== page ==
Finweek English Edition - - Companies & markets - SHAUN HAR­RIS

SAPPI’S PLAN­TA­TION fair value adjustment of US$29m be­fore tax (R208,5m) masked what were re­ally lack­lus­tre re­sults for the first quar­ter (end De­cem­ber) of its fi­nan­cial year. Over­all the num­bers are im­prov­ing, but per­haps not enough to sug­gest that Sappi is out of the woods.

The lo­cal mar­ket seems to share this view. Sappi’s share price ini­tially climbed con­vinc­ingly to R105,50/share when the re­sults were re­leased, but by the mid­dle of last week had slumped back to R102,75.

Not that we are sug­gest­ing the val­u­a­tion was de­lib­er­ate. Plan­ta­tion fair value ad­just­ments are “un­pre­dictable”, ac­cord­ing to Sappi chair­man and act­ing CEO Eu­gene van As. But the tim­ing of this par­tic­u­lar val­u­a­tion was con­ve­nient – with­out it op­er­at­ing profit would only have risen 28,6% year-onyear in­stead of the re­ported 87,8%. More telling per­haps is the de­cline in re­turn on eq­uity be­tween the first quar­ter and last quar­ter of the pre­vi­ous fi­nan­cial year from 11,7% to 8,4%.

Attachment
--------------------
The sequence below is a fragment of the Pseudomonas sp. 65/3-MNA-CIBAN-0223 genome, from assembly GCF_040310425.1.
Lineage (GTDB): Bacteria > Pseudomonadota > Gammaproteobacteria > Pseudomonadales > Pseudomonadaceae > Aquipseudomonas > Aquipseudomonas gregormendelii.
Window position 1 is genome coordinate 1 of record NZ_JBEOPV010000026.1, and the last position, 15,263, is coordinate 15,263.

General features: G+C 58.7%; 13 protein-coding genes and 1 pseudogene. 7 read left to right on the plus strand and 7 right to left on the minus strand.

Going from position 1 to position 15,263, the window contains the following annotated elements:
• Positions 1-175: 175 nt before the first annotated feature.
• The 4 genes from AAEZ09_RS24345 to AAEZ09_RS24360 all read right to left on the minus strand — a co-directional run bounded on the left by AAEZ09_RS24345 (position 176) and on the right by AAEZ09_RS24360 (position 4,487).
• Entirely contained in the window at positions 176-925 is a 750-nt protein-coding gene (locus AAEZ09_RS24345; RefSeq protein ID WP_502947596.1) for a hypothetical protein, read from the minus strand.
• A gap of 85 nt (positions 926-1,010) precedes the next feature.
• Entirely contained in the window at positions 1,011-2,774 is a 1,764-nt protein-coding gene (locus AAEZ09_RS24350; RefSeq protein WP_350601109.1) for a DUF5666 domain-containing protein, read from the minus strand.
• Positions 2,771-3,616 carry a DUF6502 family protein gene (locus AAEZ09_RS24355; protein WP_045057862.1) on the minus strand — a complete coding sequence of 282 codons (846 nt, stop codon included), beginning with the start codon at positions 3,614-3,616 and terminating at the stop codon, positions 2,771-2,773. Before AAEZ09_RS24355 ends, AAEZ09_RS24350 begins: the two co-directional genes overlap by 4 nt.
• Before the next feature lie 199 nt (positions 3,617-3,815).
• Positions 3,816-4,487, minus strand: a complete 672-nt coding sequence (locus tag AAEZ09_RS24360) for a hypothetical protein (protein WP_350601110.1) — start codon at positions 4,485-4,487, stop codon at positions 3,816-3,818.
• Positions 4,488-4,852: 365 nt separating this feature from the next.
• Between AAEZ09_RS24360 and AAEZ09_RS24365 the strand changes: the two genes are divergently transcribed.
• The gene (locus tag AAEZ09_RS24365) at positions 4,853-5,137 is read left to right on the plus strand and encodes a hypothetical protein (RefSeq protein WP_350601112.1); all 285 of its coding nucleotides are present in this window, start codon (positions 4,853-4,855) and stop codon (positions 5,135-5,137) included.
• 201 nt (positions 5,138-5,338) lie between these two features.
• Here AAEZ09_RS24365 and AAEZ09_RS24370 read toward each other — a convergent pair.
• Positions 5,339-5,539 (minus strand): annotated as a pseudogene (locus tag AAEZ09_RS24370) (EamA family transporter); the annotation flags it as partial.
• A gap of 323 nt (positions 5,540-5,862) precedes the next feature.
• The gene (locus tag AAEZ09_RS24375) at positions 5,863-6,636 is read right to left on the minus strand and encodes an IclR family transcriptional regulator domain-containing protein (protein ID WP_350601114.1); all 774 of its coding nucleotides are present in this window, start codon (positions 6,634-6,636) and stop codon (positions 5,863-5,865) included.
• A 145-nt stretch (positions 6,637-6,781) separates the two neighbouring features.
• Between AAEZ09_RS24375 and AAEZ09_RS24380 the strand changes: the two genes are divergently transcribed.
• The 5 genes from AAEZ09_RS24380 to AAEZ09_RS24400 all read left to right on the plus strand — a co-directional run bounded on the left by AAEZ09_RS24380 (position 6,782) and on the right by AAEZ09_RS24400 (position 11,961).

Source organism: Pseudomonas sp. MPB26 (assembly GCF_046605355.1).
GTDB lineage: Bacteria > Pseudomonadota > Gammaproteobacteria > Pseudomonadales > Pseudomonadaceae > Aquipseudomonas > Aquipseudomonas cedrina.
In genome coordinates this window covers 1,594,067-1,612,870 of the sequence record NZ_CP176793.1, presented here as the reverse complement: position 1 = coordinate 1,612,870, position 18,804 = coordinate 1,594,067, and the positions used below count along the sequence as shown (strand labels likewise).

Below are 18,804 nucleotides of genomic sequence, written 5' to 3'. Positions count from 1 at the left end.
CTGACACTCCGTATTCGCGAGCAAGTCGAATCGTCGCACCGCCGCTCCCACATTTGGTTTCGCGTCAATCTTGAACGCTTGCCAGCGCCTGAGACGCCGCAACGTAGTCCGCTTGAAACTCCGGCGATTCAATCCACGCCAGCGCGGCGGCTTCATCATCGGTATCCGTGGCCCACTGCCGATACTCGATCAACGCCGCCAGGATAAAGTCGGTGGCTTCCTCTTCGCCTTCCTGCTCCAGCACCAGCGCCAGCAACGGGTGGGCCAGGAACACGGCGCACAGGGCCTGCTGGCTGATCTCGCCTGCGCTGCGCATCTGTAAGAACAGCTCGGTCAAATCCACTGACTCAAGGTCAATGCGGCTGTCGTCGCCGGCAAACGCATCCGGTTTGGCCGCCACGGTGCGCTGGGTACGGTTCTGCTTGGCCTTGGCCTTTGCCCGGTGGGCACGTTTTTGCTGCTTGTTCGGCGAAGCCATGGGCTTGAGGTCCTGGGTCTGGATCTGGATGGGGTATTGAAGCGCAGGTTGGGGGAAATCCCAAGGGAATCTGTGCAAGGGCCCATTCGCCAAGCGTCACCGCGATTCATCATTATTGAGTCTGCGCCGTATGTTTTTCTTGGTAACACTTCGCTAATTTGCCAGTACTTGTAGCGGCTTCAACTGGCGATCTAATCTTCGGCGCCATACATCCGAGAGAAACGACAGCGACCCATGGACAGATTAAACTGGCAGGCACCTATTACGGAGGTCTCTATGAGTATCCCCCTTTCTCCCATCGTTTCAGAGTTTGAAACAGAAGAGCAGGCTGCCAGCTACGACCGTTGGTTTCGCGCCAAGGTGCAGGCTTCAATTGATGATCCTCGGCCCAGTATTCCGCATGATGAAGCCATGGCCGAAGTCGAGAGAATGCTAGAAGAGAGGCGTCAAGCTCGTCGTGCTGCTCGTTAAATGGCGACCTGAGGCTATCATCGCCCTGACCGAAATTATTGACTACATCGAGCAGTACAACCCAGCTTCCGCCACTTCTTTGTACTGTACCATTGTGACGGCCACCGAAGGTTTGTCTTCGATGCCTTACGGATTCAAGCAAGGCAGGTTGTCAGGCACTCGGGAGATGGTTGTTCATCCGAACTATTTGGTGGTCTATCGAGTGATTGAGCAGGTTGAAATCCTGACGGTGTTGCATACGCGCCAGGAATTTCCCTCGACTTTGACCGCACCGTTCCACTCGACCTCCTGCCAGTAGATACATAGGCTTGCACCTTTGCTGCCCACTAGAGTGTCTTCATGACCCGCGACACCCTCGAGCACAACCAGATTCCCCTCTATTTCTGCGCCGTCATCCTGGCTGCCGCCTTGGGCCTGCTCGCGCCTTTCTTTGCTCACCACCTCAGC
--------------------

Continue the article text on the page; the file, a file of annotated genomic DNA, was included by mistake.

It’s also no­table that the lo­cal Sappi For­est Prod­ucts di­vi­sion was a sig­nif­i­cant con­trib­u­tor to im­proved op­er­at­ing profit, af­ter bat­tling for a num­ber of years. Firmer pulp prices and the weaker rand helped per­for­mance here.

The big test is go­ing to be whether pa­per users in Europe swal­low two price in­creases Sappi has pushed through. Sappi and other pa­per pro­duc­ers have been held hostage in Europe as over­ca­pac­ity kept a firm lid on in­creases.

Look­ing ahead, Van As says Sappi ex­pects earn­ings to im­prove fur­ther, though he adds that ex­cludes the “un­pre­dictable plan­ta­tion fair value ad­just­ments”.

In­vestors should prob­a­bly be cau­tious too un­til there’s more pre­dictabil­ity in Sappi’s earn­ings.

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